I was surprised that only three or four pages of my drawing a day type work on the bottom shelf got wet and thought I had had a lucky escape.  Steve said I needed to get everything out of the bookcases - not the easiest thing in a studio as floor space is sparse.  Within a couple more hours the water had soaked almost half way up the shelves and had my artwork and books still been in the shelves there would have been so much damage.   The two bookcases were then cut in two and rebuilt to make one, and a couple of days ago another one was bought so my studio is now reorganised and I can find work space, and floor space, again.

We did a quick return to our Noosa home for maintenance on Monday - or that is what we thought, and I found the master bathroom flooded.  Seriously .... what is going on!  Hours later and a new tap installed, we managed to get home again.  The first two week rental begins tomorrow so we are crossing fingers that all is now well in our new home.

In between all the wetness I managed, under the pressure of time lines, to finish off a few books for the upcoming Cairns/Brisbane exhibition '4 x 4'.   How thrilled I was until I re read the forms and saw that it was to be an exhibition of books as sculptural forms.  Two of my books I view as sculptural (or one I then made into a sculptural form) but 'Downstream' which I had just finished did certainly not present in that manner as it needs pages turned to be viewed and seen properly.  Panic.  Then I remembered my play time with the paper looking bark and decided to finish that book.  I went back to my friends garden and rescued some more of this delicious bark from the woodshed, enough to make another 5 or 6 I hope.  I have had numerous bits and pieces outside rusting and many of those will now be able to be used in these books sculptures.  One will suffice for this exhibition and I am quite pleased with the results.  All three books will be packed and posted this week.  Yay - tick.  Then onto my edition of the WW1 books that those of us who sent work to Belgium are showing in the Caloundra Regional Gallery.  Fiona and Barry have both been posting on their additional books.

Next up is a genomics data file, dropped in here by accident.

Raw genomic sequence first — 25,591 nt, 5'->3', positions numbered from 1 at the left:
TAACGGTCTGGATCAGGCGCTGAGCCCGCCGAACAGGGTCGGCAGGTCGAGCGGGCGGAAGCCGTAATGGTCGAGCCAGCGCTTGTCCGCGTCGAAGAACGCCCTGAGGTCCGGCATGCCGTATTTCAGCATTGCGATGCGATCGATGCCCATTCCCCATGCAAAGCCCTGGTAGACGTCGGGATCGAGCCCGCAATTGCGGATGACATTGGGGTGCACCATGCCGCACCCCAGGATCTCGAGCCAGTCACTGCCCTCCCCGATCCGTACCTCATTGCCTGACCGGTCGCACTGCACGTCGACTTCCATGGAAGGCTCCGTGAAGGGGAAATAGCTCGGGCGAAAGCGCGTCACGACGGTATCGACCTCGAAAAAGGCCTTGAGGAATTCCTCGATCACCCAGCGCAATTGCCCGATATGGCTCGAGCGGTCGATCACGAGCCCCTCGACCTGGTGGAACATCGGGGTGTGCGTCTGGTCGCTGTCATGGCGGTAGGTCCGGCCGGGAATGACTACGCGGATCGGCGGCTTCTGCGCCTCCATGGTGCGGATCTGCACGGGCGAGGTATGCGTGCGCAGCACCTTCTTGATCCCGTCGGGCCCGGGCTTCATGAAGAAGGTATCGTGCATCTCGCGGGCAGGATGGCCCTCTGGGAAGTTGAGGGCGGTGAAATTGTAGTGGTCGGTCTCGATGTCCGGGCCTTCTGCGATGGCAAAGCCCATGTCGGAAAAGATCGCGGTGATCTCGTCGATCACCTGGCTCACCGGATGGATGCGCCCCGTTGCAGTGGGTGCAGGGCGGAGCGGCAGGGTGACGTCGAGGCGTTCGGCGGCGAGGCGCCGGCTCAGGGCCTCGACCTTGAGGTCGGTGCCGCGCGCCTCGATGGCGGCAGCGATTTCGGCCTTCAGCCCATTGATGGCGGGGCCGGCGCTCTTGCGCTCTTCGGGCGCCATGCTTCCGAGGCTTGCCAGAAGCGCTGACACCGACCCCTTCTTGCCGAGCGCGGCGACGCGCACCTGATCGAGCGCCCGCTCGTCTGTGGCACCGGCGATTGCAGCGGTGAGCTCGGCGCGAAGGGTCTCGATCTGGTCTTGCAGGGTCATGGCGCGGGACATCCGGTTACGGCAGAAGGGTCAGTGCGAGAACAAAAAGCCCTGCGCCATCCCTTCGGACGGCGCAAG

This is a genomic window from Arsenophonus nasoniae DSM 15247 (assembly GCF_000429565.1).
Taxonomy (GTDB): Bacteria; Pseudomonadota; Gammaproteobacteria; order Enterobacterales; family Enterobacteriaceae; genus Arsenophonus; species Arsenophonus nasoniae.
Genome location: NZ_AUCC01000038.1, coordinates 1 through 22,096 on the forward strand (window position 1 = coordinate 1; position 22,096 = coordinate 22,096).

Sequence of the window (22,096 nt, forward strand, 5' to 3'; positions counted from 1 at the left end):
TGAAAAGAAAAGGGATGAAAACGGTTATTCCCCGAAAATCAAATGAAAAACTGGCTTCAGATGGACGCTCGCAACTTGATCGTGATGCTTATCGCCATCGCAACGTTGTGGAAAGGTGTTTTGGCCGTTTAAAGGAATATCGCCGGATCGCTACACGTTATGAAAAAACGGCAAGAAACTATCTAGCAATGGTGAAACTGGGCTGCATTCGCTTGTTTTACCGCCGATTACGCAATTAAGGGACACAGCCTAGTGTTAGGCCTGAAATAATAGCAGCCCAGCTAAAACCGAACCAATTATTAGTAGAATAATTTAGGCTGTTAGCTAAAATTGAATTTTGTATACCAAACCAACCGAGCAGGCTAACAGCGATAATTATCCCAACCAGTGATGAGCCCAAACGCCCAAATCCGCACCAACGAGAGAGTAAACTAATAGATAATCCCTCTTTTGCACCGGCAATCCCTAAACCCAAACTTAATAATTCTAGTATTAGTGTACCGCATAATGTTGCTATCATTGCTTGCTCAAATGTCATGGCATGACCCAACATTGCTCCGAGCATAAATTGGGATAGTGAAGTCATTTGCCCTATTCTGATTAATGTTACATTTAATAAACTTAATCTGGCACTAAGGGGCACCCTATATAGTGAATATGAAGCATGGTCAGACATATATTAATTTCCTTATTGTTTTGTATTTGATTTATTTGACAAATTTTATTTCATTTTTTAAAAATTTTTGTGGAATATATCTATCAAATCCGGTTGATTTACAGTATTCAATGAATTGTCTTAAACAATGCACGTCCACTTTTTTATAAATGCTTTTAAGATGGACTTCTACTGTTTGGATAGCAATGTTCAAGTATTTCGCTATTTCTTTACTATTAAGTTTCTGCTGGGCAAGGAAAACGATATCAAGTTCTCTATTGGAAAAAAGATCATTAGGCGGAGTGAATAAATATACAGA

I took photos of my studio flooded but haven't included them here - just some photos of 'Downstream' and some of a little book I re made and turned into sculptural form  'Finding my Place'. I am not all that happy with 'Downstream' and when open it is 84cm x 13cm so very difficult to photograph, but have always like my little mapping book about finding my place.  And one photo of by 'bark book' - yet to be named.

and then this beauty from a wander around my friend Sue's garden yesterday morning